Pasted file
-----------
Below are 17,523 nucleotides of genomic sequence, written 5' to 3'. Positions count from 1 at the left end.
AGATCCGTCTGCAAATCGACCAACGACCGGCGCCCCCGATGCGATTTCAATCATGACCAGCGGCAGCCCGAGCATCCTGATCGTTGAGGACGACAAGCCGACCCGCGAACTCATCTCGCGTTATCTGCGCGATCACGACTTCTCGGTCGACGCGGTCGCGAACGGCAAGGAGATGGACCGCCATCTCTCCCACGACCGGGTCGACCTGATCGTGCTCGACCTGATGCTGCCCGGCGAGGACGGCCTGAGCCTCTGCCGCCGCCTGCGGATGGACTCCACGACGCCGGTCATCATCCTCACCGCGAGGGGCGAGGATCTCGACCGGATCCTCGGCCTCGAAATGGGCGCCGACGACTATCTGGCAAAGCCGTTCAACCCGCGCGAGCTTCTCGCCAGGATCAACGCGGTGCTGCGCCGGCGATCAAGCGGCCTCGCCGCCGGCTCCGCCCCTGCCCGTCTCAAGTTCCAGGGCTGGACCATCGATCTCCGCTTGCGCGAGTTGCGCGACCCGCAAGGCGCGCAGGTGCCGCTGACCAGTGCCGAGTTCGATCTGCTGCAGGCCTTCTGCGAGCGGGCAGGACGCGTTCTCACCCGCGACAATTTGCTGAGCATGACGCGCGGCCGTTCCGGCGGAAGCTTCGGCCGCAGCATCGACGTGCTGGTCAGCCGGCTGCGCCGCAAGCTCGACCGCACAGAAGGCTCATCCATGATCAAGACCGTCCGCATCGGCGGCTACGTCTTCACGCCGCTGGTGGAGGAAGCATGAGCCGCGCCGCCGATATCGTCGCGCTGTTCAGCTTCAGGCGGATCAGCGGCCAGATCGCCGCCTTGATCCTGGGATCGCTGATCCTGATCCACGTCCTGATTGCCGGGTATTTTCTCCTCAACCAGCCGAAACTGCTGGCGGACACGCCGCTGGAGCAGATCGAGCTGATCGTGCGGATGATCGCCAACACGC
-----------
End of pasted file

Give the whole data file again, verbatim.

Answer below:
Below are 17,523 nucleotides of genomic sequence, written 5' to 3'. Positions count from 1 at the left end.
AGATCCGTCTGCAAATCGACCAACGACCGGCGCCCCCGATGCGATTTCAATCATGACCAGCGGCAGCCCGAGCATCCTGATCGTTGAGGACGACAAGCCGACCCGCGAACTCATCTCGCGTTATCTGCGCGATCACGACTTCTCGGTCGACGCGGTCGCGAACGGCAAGGAGATGGACCGCCATCTCTCCCACGACCGGGTCGACCTGATCGTGCTCGACCTGATGCTGCCCGGCGAGGACGGCCTGAGCCTCTGCCGCCGCCTGCGGATGGACTCCACGACGCCGGTCATCATCCTCACCGCGAGGGGCGAGGATCTCGACCGGATCCTCGGCCTCGAAATGGGCGCCGACGACTATCTGGCAAAGCCGTTCAACCCGCGCGAGCTTCTCGCCAGGATCAACGCGGTGCTGCGCCGGCGATCAAGCGGCCTCGCCGCCGGCTCCGCCCCTGCCCGTCTCAAGTTCCAGGGCTGGACCATCGATCTCCGCTTGCGCGAGTTGCGCGACCCGCAAGGCGCGCAGGTGCCGCTGACCAGTGCCGAGTTCGATCTGCTGCAGGCCTTCTGCGAGCGGGCAGGACGCGTTCTCACCCGCGACAATTTGCTGAGCATGACGCGCGGCCGTTCCGGCGGAAGCTTCGGCCGCAGCATCGACGTGCTGGTCAGCCGGCTGCGCCGCAAGCTCGACCGCACAGAAGGCTCATCCATGATCAAGACCGTCCGCATCGGCGGCTACGTCTTCACGCCGCTGGTGGAGGAAGCATGAGCCGCGCCGCCGATATCGTCGCGCTGTTCAGCTTCAGGCGGATCAGCGGCCAGATCGCCGCCTTGATCCTGGGATCGCTGATCCTGATCCACGTCCTGATTGCCGGGTATTTTCTCCTCAACCAGCCGAAACTGCTGGCGGACACGCCGCTGGAGCAGATCGAGCTGATCGTGCGGATGATCGCCAACACGC